It is showing the overall memory usage in the system and how much is available to use.
We are usually focusing on
free column to see how much memory was consumed and how much is available to use. There are some monitoring tools focus on those two columns only and alarming if the
free becomes less than what was configured to monitor. It isn’t purely correct, however, as there are memory in
cache that is reclaimable.
Actual available amount of memory is
free plus reclaimable part of
buff/cache which is calculated as the last column
available in the
free output. Depends on the type of
cache, it may take sometime to reclaim it, so, when there is a high memory pressure, it is a good idea to make sure the cache ratio is adjusted to make it less occupy the memory.
top shows various information. It is quite useful when you want to see the total memory usage as well as some active processes’ memory usage. It can be considered as
For the per-process memory usage, there are three columns related to that –
VIRT is virtual memory allocation size which is the amount process has requested via various memory allocation functions. This amount is not same as physically allocated amount and mostly not reach into that level.
RES is showing the amount allocated in physical memory. When we are checking memory pressure, we are checking this part.
SHR is a subset of
RES which is showing the shared memory amount by various sharing functions such as posix shm* functions, mmap SHARED, and shared libraries, etc.
This can show the
free style output continuously. As it is also shows system load and other information, it is convenient to check both system load and memory usage in parallel.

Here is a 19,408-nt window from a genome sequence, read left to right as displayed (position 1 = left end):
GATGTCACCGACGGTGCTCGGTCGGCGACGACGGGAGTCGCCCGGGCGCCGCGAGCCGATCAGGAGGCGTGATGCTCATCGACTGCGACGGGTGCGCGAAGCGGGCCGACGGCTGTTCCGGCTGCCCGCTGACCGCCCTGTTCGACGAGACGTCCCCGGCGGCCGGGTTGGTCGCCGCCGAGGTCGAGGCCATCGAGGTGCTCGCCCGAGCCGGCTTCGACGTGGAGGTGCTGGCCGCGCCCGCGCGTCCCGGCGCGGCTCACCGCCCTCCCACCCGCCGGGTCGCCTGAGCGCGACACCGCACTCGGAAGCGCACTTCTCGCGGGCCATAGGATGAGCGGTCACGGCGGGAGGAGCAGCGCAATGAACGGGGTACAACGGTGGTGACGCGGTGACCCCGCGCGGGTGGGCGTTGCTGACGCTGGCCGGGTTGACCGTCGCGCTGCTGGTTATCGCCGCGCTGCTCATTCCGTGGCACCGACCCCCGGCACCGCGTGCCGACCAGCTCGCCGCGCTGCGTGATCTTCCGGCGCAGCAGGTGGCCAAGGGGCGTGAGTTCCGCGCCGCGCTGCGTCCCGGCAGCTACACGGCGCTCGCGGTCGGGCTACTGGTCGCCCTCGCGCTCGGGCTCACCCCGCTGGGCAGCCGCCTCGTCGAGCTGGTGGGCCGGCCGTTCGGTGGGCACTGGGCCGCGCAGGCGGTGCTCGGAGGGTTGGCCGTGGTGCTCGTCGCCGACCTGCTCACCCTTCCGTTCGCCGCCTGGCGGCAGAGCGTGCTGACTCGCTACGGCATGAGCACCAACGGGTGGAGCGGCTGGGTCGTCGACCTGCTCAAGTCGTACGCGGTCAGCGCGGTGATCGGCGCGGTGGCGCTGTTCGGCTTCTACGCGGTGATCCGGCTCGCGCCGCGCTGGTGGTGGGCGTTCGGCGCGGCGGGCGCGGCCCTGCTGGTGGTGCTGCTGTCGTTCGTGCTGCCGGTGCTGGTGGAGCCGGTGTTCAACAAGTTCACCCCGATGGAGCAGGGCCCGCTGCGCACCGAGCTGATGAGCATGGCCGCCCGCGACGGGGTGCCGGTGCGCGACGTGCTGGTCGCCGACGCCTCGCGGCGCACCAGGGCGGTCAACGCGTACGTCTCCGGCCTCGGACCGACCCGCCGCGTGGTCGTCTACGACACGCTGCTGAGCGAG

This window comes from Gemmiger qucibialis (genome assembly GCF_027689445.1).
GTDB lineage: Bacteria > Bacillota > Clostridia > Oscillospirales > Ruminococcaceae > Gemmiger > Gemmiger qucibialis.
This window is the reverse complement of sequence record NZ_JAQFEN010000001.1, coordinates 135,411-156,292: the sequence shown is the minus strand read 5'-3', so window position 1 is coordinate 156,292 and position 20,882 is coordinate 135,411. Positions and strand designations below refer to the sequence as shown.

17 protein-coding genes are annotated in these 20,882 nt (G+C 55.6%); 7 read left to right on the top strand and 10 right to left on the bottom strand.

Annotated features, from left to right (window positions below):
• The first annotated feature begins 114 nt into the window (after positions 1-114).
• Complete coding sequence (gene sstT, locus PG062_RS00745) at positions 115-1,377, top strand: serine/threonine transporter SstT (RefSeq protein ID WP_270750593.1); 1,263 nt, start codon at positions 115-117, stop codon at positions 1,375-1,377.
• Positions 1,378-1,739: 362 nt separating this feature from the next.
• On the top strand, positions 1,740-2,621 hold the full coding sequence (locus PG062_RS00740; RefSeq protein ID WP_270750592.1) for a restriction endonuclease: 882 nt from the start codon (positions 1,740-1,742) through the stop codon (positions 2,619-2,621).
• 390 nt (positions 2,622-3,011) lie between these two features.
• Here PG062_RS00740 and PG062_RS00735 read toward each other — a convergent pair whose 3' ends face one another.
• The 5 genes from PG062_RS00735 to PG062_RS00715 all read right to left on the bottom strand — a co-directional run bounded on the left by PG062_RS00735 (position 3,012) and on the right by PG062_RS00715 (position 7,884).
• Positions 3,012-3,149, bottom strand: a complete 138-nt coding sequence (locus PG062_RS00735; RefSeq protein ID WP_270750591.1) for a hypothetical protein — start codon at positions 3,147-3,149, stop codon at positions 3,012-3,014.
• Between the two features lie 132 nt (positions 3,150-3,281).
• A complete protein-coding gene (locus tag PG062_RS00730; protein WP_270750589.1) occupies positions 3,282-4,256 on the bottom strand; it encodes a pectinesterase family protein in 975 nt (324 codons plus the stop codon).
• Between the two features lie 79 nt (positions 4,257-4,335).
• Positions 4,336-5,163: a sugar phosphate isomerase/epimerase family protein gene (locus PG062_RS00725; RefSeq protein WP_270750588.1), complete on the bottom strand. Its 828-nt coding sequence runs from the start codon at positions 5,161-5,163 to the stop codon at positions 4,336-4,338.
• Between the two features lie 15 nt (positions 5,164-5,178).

It shows the memory usage in system-wide. You can find physical memory allocation as well as virtual memory allocation/limit. It also shows you the reclaimable memory amount, shared memory, huge-ages, etc.
You can find quite detailed explanation about
/proc/meminfo at Red Hat’s article – Interpreting /proc/meminfo and free output for Red Hat Enterprise Linux.
Linux kernel manages the memory in page unit. To make efficient memory management and to minimise external fragmentation, it is trying to combine any neighbour pages together when it is possible. So, the name comes. [Buddy memory allocation]. From the left column, it presents
2^n pages, so, it is
8 pages, etc. In general when the system is not in memory pressure, you are seeing some numbers on the right side of the column.
It is similar to /proc/buddyinfo, but shows further details. This and other above
/proc files related information can be found at https://www.kernel.org/doc/Documentation/filesystems/proc.txt.
While buddy algorithm minimises the external fragmentation, SLAB allocation helps internal fragmentation in pages. In most situation, kernel is using slab allocations instead of direct page allocation.
/proc/slabinfo shows how much memory was used for the specific
slab and how much in that slab is actually used and how much is still available to use without allocating new pages.
Most concerned columns is
pagesperslab: Per-SLAB page size to allocate
num_slabs: Currently allocated slab count. Total amount will be
objsize: SLAB consists of objects. Each object represent one allocation that can be used. Each SLAB has fixed object size and can only take that specific size.
num_objs: Total objects created by allocating SLABs
active_objs: It represents how many objects are currently in use among
slabtop is acting like
top, but for the slab info data. It shows which SLAB is main consumer and how much is allocated/used for slab.
It shows SystemV IPC information. Regarding memory usage,
Shared Memory Segments is the main concern as it is allocating big amount of memory to use among processes.
We can see who is the
owner of this shared memory with what permission. We also can see how much is allocated for that segment and how many processes are attached –
nattach. Please be aware that this memory allocation doesn’t represent the physical allocation. It still follows copy-on-write style memory allocation which means only allocate when there’s access on that specific page.
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